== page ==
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(Above: Photo of S.S. McKeesport while under construction courtesy of Steamship Historical Society of America. To purchase this photo, visit the Steamship Historical Society of America website.)
After 74 years, there is probably no one left alive of the 67 crewmen who were aboard the S.S. McKeesport when it sank in the North Atlantic on April 29, 1943.
The merchant marine vessel was part of a convoy of supply ships that was returning to the United States from Europe when it was torpedoed by a German U-boat.
But McKeesporters haven't forgotten their namesake ship. At 12 noon this Saturday, veterans and volunteers will gather at McKees Point Marina along the Youghiogheny River to remember the S.S. McKeesport.
"We're trying to keep its memory alive, not just for the merchant marines who served, but for all of our veterans," said Mary Ann Goldie, one of the organizers of the annual remembrance ceremony, which has been held each April 29 for nearly 20 years.
Thanks to the efforts of volunteers, a tablet commemorating the ship and its sinking is located at the marina. The ceremony on Saturday will be held nearby, unless forced inside the Palisades ballroom by inclement weather, Goldie said.
Saturday's ceremony is still subject to change, said another one of the organizers, Tom Maglicco.
Tentatively scheduled to participate include American Legionnaires from McKeesport and Port Vue; members of Amvets Post 8; members of the Liberty Borough Veterans' Association; and military police attached to the U.S. Marine Corps Reserve Center in North Versailles Twp.
Also scheduled to participate are members of the McKeesport Area High School Band under the direction of Drew DeCarlo, and members of the McKeesport Area High School Girls Ensemble, as well as members of the women's auxiliary of American Legion Post 666, and the Three Rivers Chapter of the American Merchant Marines Veterans.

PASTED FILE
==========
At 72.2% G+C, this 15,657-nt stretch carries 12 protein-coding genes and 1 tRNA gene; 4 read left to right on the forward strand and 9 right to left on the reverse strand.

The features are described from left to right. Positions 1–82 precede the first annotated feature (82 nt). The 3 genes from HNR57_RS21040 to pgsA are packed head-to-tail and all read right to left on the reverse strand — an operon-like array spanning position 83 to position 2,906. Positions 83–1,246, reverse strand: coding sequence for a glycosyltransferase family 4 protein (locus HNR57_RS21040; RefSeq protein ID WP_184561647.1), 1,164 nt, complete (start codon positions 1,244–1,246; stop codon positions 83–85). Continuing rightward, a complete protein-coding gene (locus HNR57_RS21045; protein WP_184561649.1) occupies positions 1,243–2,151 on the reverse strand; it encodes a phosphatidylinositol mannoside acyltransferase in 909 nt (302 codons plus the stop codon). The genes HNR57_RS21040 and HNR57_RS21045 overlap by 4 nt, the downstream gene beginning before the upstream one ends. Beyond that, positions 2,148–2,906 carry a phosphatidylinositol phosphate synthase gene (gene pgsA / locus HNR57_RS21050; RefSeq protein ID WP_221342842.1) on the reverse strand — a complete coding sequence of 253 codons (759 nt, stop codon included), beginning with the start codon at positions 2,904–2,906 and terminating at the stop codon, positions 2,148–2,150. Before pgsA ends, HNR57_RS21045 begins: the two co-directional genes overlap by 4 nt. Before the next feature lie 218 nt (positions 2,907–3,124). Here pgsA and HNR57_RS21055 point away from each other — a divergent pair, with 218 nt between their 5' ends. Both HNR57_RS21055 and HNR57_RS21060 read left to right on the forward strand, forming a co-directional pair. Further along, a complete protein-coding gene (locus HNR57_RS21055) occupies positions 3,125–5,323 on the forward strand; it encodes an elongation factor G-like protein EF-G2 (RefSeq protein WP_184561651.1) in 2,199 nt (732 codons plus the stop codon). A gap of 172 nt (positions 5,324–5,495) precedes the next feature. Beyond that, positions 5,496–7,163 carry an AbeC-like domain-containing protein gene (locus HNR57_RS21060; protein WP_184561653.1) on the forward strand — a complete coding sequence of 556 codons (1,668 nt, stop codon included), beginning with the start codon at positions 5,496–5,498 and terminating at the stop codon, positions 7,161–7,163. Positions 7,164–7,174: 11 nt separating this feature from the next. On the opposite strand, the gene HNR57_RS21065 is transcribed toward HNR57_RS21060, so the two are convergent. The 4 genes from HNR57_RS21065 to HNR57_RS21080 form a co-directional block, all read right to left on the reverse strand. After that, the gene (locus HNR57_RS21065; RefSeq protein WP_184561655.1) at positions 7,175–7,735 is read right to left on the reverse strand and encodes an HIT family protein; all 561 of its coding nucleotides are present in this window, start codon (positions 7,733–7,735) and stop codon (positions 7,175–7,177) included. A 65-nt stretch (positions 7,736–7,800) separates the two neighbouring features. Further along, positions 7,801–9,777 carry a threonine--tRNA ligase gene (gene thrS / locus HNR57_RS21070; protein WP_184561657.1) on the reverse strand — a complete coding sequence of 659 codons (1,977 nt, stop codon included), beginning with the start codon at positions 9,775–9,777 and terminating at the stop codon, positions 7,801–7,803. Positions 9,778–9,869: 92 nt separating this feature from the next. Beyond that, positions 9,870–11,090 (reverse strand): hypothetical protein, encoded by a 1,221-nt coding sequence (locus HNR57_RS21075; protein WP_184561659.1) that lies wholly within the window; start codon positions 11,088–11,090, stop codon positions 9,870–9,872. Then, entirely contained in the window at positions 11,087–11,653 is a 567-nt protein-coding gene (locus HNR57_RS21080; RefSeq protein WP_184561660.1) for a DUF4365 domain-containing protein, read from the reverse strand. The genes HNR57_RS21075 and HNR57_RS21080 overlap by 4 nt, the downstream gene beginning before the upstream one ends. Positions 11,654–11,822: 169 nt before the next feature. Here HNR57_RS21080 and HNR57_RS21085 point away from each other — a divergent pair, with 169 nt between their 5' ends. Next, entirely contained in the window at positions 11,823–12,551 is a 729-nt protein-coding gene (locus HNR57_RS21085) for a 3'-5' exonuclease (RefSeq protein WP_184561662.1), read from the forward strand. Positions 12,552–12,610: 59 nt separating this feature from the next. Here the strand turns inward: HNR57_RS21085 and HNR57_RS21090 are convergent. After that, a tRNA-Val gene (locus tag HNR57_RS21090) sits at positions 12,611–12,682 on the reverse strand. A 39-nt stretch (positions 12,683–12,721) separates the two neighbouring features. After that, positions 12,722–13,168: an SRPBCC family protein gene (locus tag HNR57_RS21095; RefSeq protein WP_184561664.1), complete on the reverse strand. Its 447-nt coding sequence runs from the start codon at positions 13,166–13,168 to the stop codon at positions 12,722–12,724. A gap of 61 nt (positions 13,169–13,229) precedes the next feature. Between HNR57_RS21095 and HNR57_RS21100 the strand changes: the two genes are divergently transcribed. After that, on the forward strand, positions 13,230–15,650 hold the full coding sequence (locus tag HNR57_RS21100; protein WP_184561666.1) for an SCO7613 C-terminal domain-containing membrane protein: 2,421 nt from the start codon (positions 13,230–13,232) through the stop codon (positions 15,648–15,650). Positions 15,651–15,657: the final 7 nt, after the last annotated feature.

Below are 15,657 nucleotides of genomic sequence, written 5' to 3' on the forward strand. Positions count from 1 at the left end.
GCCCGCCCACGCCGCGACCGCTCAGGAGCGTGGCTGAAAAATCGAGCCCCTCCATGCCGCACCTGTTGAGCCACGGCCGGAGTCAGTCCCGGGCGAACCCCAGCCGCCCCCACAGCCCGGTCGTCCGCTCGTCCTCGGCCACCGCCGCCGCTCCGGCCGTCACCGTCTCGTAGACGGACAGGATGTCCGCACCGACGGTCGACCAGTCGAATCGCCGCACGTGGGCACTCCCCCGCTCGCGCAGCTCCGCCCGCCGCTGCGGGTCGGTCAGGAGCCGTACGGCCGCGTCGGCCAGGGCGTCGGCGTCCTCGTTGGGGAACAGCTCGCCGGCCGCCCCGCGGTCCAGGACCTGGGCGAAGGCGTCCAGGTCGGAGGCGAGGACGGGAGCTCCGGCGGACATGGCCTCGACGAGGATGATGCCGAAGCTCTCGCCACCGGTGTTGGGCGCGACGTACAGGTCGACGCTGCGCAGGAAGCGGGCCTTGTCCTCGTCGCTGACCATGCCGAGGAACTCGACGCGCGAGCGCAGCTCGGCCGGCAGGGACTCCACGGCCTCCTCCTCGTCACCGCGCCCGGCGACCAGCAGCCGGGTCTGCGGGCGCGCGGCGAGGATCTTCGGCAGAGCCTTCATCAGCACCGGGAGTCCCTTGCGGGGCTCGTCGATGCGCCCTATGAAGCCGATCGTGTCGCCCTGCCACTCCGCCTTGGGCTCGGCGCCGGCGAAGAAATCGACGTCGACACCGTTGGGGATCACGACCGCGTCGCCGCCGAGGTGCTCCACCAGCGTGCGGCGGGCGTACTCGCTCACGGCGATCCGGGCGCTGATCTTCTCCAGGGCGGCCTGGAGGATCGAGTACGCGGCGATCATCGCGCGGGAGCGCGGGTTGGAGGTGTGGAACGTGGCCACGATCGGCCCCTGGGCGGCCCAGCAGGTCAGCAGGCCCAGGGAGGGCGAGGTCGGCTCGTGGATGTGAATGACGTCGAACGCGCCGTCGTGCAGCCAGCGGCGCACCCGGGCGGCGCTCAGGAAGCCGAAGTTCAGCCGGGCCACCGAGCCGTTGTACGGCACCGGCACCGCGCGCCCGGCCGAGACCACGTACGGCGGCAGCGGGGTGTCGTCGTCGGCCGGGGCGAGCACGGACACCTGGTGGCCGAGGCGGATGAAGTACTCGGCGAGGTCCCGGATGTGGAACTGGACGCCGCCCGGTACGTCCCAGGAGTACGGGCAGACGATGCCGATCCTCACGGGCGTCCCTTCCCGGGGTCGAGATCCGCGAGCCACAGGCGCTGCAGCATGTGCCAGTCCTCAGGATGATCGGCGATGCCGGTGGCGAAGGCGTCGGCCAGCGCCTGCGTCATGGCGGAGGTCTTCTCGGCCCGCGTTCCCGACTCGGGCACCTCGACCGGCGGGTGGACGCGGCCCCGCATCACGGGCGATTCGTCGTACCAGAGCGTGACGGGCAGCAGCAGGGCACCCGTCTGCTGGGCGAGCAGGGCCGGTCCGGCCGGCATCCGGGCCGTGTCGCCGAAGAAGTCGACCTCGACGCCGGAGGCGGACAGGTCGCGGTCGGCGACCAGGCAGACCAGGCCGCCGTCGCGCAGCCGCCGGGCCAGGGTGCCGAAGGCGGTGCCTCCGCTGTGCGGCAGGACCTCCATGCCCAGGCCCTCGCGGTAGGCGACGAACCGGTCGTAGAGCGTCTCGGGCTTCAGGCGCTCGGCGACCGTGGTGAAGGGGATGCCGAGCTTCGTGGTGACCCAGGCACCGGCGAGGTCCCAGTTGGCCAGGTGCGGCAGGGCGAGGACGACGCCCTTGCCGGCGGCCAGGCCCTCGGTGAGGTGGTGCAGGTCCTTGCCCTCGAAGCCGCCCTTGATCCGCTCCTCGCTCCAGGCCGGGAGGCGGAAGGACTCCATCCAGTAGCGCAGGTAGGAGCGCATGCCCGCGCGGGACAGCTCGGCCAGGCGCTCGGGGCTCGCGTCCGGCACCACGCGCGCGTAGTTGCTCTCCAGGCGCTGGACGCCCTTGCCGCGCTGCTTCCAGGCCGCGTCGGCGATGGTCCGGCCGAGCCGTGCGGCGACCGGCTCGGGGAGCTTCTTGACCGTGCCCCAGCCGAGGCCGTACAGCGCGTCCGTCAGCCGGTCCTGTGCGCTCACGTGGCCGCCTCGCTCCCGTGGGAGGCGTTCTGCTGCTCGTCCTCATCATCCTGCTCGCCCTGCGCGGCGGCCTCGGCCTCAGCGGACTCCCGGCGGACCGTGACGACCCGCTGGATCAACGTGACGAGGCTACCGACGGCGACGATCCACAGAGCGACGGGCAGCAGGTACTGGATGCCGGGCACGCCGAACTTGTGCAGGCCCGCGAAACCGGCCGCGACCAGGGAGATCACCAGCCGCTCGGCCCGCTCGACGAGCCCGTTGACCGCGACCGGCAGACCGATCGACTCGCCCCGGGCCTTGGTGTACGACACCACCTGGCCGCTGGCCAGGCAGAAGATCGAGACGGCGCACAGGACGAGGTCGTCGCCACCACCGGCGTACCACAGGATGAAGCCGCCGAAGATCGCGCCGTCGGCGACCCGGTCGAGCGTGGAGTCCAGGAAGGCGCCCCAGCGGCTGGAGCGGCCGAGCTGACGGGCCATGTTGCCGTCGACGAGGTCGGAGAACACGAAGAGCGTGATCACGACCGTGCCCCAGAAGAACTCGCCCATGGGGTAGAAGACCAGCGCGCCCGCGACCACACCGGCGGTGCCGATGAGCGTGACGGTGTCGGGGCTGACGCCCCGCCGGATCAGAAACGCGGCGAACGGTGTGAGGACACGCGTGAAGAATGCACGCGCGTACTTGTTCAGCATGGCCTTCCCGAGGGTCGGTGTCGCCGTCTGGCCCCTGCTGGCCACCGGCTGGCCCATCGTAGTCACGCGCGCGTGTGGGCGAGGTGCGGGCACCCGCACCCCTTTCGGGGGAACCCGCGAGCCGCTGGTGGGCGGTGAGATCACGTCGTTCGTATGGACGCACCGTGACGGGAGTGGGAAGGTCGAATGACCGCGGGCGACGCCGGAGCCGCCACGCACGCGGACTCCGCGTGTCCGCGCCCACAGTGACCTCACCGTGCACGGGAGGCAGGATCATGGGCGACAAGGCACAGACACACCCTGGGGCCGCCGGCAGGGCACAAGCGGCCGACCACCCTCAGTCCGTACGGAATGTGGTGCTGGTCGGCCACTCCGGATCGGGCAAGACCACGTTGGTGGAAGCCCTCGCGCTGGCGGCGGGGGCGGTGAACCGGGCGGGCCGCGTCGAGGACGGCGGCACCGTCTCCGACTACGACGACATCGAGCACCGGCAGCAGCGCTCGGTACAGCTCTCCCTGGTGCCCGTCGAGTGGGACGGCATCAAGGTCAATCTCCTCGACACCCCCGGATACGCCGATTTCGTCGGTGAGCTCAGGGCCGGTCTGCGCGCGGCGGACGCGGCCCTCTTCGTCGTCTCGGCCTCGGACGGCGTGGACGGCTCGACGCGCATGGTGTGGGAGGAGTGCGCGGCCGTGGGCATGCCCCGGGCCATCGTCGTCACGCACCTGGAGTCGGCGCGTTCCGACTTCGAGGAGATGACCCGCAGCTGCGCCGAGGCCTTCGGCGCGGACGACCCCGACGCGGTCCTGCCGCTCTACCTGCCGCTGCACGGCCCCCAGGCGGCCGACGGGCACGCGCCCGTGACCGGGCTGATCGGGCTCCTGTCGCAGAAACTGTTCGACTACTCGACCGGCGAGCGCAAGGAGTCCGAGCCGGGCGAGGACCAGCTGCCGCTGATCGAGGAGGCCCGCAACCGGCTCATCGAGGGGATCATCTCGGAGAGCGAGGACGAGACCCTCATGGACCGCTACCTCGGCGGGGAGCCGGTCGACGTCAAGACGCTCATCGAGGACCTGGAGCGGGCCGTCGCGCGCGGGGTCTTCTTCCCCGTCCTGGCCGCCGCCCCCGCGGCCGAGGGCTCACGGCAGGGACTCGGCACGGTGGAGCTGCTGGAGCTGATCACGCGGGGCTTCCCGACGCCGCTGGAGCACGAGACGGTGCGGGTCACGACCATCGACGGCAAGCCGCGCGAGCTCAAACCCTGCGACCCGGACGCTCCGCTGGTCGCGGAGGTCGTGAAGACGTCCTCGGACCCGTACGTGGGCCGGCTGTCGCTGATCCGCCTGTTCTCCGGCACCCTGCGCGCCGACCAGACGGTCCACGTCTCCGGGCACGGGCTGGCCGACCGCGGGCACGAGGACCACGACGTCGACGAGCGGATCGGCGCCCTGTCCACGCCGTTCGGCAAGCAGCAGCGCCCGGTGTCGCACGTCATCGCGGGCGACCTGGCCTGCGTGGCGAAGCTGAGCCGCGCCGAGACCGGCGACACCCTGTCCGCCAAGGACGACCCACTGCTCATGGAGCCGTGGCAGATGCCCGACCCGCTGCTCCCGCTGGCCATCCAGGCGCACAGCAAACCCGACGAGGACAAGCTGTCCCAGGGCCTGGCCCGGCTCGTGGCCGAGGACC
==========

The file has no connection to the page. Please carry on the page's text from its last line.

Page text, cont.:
In addition to Maglicco and Goldie, members of the committee include Dr. Rudy A. Antoncic, Bobbie Billsborrow, Jim Fedasz, Sue Striffler Galaski, and Laura W. Jenkins, who is scheduled to sing the National Anthem on Saturday.
According to Goldie, S.S. McKeesport was one of 30 supply ships named for cities where U.S. Steel had large operations.
Built by U.S. Steel's Federal Shipbuilding and Drydock Company in Kearny, N.J., S.S. McKeesport was completed in 1919 and christened by Eleanor Cornelius, daughter of the general manager of McKeesport's National Tube Co. pipe mill.
The steel used in S.S. McKeesport's construction is believed to have been poured in the Mon Valley, Goldie said. S.S. McKeesport had delivered emergency medical supplies to Belgium before the sinking, she said.
According to historian Samuel Eliot Morrison, when the German submarine U-258 fired on the S.S. McKeesport at dawn on April 29, 1943, its gunners, under the command of U.S. Naval Reserve Ensign Irving H. Smith, "stood by their guns until ordered to abandon ship" but were unable to spot the U-boat and return fire.
All 67 crew members were rescued by another ship, though one crewman, Seaman John A. Anderson of Baltimore, later died as a result of exposure to the icy waters.
Originally published April 26, 2017.